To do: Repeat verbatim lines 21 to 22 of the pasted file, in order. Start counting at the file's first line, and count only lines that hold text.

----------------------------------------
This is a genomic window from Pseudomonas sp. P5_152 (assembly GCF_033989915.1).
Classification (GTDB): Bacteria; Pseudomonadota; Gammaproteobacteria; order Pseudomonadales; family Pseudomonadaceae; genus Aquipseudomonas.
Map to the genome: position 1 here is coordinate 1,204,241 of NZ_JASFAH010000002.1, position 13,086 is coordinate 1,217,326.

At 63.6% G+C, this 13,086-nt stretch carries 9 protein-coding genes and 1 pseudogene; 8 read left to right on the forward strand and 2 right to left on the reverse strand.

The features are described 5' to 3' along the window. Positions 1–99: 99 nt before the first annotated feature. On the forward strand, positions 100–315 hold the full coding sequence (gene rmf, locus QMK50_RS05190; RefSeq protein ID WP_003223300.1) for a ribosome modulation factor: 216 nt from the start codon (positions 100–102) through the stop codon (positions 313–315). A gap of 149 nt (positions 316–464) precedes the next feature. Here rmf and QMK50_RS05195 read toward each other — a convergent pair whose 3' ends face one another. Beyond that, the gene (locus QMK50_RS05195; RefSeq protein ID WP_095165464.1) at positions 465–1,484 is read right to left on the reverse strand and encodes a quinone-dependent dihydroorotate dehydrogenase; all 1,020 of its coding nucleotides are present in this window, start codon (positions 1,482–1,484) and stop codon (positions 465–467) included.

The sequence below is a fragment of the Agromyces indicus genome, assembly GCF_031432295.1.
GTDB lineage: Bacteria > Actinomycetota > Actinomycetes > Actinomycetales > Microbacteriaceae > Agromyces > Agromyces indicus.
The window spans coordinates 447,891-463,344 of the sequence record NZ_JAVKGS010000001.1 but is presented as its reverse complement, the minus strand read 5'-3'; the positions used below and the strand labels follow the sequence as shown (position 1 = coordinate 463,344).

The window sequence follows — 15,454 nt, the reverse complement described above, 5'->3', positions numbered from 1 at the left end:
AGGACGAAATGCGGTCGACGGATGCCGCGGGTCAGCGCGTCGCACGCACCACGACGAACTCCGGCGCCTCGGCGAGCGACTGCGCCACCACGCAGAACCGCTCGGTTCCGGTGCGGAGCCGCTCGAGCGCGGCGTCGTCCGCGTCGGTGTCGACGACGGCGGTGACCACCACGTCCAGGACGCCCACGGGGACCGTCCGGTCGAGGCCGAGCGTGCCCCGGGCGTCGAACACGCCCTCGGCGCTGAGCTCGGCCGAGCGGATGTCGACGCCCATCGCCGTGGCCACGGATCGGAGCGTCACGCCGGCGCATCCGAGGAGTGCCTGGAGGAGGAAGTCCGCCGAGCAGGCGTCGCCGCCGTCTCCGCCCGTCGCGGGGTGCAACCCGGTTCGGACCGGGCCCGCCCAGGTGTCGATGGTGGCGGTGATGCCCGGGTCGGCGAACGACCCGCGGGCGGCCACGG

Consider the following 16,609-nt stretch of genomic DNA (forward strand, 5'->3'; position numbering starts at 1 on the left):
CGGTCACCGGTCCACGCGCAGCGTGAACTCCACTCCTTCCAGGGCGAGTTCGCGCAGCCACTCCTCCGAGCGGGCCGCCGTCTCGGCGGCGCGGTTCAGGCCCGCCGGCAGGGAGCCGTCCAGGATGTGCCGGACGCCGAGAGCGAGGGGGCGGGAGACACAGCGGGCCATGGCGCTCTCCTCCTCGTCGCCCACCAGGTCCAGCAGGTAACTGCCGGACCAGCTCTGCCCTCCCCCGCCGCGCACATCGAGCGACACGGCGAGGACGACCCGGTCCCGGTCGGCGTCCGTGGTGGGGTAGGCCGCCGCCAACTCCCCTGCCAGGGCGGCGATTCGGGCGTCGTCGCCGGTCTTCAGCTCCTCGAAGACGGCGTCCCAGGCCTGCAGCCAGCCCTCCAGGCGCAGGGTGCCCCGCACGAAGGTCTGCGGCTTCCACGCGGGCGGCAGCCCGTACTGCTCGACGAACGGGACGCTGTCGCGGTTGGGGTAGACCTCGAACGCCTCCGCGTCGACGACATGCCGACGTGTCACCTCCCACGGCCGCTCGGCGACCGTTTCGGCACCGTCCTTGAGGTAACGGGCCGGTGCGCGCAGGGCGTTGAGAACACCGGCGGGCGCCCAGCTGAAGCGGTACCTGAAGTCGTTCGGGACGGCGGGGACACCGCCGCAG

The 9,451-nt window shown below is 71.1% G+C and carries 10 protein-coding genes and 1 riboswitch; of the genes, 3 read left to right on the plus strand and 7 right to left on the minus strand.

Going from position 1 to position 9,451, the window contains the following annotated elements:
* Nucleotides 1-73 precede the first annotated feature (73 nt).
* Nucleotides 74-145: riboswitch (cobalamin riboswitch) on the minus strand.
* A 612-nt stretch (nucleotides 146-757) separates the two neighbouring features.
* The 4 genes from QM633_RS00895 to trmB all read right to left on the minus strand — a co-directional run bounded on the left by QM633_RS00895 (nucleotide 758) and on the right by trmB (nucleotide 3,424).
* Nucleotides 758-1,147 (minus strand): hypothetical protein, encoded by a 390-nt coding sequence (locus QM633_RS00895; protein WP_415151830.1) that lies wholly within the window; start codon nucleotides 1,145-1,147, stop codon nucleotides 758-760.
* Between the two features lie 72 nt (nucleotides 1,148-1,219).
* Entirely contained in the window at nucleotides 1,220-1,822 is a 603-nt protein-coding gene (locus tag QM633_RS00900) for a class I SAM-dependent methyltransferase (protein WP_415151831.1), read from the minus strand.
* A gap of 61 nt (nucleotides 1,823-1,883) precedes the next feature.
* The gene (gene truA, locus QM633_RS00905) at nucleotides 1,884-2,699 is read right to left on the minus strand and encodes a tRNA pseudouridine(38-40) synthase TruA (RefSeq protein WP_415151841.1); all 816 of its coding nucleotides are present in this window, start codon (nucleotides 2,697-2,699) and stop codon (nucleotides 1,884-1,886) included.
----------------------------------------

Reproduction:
* Entirely contained in the window at nucleotides 1,220-1,822 is a 603-nt protein-coding gene (locus tag QM633_RS00900) for a class I SAM-dependent methyltransferase (protein WP_415151831.1), read from the minus strand.
* A gap of 61 nt (nucleotides 1,823-1,883) precedes the next feature.